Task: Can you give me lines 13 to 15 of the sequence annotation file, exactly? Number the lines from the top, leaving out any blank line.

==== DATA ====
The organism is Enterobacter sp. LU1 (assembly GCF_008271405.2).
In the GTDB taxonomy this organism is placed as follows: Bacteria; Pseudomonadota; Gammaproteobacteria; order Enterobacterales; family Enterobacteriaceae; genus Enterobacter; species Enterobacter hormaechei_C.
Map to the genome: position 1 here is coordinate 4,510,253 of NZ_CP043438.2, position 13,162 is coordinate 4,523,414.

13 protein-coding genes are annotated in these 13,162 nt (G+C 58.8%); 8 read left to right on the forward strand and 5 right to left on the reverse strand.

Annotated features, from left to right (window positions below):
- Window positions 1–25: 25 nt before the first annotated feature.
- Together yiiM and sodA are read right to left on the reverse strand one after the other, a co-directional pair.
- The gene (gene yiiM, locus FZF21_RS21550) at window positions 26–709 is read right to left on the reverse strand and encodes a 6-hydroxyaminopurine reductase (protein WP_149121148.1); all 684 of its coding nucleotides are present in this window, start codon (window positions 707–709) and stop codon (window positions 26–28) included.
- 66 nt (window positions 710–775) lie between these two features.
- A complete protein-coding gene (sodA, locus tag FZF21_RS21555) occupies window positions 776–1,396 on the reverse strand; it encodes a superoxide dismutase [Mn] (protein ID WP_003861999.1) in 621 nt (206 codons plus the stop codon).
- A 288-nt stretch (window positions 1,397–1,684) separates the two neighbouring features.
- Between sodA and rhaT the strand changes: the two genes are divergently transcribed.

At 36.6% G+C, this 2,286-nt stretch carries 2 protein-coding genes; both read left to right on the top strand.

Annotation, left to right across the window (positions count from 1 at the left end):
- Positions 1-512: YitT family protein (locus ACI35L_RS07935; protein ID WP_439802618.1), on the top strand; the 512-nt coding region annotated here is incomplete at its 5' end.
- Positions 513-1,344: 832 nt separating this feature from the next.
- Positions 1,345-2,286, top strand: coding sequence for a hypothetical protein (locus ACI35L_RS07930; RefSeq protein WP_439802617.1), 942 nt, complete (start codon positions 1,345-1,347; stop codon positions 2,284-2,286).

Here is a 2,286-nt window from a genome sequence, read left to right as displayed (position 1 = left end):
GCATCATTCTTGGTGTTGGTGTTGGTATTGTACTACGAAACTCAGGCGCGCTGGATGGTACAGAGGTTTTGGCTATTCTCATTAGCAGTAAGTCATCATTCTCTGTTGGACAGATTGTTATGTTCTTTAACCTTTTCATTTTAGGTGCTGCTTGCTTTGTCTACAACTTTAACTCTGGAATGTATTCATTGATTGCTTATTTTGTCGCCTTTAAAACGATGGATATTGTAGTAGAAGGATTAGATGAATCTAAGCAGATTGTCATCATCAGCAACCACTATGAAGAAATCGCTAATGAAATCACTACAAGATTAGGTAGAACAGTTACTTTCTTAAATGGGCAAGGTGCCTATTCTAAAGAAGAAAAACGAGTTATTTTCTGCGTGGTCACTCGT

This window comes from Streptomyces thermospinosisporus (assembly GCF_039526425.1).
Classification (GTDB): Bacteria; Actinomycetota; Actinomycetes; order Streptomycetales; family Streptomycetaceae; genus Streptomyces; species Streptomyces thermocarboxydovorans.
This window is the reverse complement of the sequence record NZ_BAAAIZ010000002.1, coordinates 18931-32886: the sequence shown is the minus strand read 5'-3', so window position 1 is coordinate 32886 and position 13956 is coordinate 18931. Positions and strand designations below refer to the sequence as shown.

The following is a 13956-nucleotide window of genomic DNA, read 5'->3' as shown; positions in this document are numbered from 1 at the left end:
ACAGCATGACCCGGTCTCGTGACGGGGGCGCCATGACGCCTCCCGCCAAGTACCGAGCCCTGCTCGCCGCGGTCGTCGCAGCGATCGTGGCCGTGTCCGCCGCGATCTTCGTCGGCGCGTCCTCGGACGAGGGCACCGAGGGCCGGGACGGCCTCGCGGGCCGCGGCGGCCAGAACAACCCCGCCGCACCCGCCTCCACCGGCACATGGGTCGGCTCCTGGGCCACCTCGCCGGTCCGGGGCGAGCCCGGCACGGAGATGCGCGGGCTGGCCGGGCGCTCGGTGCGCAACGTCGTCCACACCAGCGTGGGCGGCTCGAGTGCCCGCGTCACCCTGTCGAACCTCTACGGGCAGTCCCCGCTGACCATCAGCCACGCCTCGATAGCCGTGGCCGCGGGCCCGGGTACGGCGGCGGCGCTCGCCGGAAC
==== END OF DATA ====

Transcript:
At 36.6% G+C, this 2,286-nt stretch carries 2 protein-coding genes; both read left to right on the top strand.

Annotation, left to right across the window (positions count from 1 at the left end):
- Positions 1-512: YitT family protein (locus ACI35L_RS07935; protein ID WP_439802618.1), on the top strand; the 512-nt coding region annotated here is incomplete at its 5' end.